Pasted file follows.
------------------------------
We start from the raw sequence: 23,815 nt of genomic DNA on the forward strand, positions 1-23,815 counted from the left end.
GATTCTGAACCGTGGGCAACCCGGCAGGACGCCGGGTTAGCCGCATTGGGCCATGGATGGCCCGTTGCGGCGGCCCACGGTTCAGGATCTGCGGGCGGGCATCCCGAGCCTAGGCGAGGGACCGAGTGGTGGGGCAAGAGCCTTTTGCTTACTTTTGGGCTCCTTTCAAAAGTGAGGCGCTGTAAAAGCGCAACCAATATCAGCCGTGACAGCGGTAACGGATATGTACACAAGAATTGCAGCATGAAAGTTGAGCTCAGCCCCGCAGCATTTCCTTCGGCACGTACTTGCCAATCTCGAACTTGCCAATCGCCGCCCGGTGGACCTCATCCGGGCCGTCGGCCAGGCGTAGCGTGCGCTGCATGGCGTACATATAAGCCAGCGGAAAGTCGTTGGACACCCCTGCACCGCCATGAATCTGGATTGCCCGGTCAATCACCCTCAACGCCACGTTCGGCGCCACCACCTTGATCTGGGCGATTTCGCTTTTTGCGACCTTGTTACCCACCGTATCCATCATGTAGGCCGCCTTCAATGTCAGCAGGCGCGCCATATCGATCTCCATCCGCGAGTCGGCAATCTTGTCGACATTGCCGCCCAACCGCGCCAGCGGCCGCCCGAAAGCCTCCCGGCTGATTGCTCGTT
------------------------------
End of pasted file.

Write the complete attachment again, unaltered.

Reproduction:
We start from the raw sequence: 23,815 nt of genomic DNA on the forward strand, positions 1-23,815 counted from the left end.
GATTCTGAACCGTGGGCAACCCGGCAGGACGCCGGGTTAGCCGCATTGGGCCATGGATGGCCCGTTGCGGCGGCCCACGGTTCAGGATCTGCGGGCGGGCATCCCGAGCCTAGGCGAGGGACCGAGTGGTGGGGCAAGAGCCTTTTGCTTACTTTTGGGCTCCTTTCAAAAGTGAGGCGCTGTAAAAGCGCAACCAATATCAGCCGTGACAGCGGTAACGGATATGTACACAAGAATTGCAGCATGAAAGTTGAGCTCAGCCCCGCAGCATTTCCTTCGGCACGTACTTGCCAATCTCGAACTTGCCAATCGCCGCCCGGTGGACCTCATCCGGGCCGTCGGCCAGGCGTAGCGTGCGCTGCATGGCGTACATATAAGCCAGCGGAAAGTCGTTGGACACCCCTGCACCGCCATGAATCTGGATTGCCCGGTCAATCACCCTCAACGCCACGTTCGGCGCCACCACCTTGATCTGGGCGATTTCGCTTTTTGCGACCTTGTTACCCACCGTATCCATCATGTAGGCCGCCTTCAATGTCAGCAGGCGCGCCATATCGATCTCCATCCGCGAGTCGGCAATCTTGTCGACATTGCCGCCCAACCGCGCCAGCGGCCGCCCGAAAGCCTCCCGGCTGATTGCTCGTT